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Canadian News Oct 3, 2019 2:32 PM EST

Louis C.K. wasn’t sorry enough for the woke kids, but it doesn’t matter anymore

C.K., the comedic legend who was seemingly banished from society for his “Me Too” was greeted with roaring applause from the Toronto crowd.

Louis C.K. wasn’t sorry enough for the woke kids, but it doesn’t matter anymore
Roberto Wakerell-Cruz Montreal, QC

This article was published more than 1 year ago, information might not be up to date.

Louis C.K. returned to the Canadian stage last night at Toronto’s Yuk Yuk’s Comedy Club last night for the first of five sold-out nights.

C.K., the comedic legend who was seemingly banished from society for his “Me Too” moment (masturbating in front of women with their consent) was greeted with roaring applause from the Toronto stadium, which seats roughly 300 people.

C.K. has had tough time being re-integrated into hyper-woke society that has grown exponentially since his exile. A leaked set of his, recorded without his knowledge and mercilessly taken out of context by joyless authoritarian “fans of comedy,” made headlines not for how funny it was, but rather for how offensive it was.

The usual suspects were all at play, ready to take down C.K. for his jokes regarding Stoneman Douglas High School survivors.

“They testify in front of Congress, these kids,” said C.K. “What the f-ck? What are you doing? You’re young. You should be crazy, you should be unhinged—not in a suit saying: ‘I’m here to tell…’ F-ck you! You’re not interesting because you went to a high school where kids got shot.”

“Why does that mean I have to listen to you?” the comedian continued. “How does that make you interesting? You didn’t get shot. You pushed some fat kid in the way, and now I’ve got to listen to you talking?”

Oftentimes in comedy, it can be a bit easier for high-ranking comedians to say just about anything they want and be able to get away with a laugh. Generally, comedians who have spent most their lifetimes perfecting their craft know the pacing, the phrasing, and the general ins-and-outs of a joke, and can deliver it with a high degree of effectiveness.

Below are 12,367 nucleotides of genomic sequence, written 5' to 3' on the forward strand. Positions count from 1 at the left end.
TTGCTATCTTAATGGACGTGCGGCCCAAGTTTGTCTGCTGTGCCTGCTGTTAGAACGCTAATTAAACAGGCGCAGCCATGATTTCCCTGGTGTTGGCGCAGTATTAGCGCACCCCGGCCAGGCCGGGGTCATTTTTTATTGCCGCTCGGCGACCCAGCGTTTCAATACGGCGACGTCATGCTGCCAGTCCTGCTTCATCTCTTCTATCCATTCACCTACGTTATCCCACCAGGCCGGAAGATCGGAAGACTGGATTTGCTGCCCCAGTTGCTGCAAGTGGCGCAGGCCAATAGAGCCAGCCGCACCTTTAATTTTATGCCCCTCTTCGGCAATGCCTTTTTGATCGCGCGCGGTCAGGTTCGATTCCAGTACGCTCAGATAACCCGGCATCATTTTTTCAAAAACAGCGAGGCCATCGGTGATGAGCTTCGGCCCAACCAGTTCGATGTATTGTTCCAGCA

I’m going to have to go out on a limb and say that joking about a high school massacre which saw 17 dead squanders all of that, potentially putting you in some real hot water. It’s lines like those that can see a set go belly up in a hurry. But alas, people laughed. Because it was funny.

C.K. walks the line of what’s acceptable wonderfully, and those who don’t understand this may just have a hard time keeping up. Taking jokes literally, and at face value is a good way to never laugh again in your life.

So when Now Toronto‘s review of C.K.’s first set started with an excerpt that reads, “the mostly white, male audience ate up jokes about sexual misconduct, Asians, gays and Justin Trudeau,” you knew it wasn’t going to be an actual assessment of C.K’s jokes, but rather an assessment of how much C.K. would kowtow to social justice authoritarians who, frankly, don’t understand stand-up comedy.

To their credit, they are beginning to develop a sense of self-awareness. ” I am exactly the kind of fake-woke SJW that people like C.K., Dave Chappelle and most recently Joker director Todd Phillips have been railing against,” writes Radheyan Simonpillai.

You can read the entire article here, but Simonpillai sums up his expectations and disappointment nicely in one sentence, “The comic performed his embarrassment right off the top without actually being apologetic about the sexual misconduct.”

Simply put, C.K. wasn’t sorry enough.

But here’s the thing. He shouldn’t be, because he’ll never be sorry enough. No matter how much he could apologize, it would never be enough for everybody.

And that’s reason enough to not do so. C.K.’s base, the people who will buy tickets and spend money on a future special, have already forgiven him. He’s apologized, and it’s time to move on.

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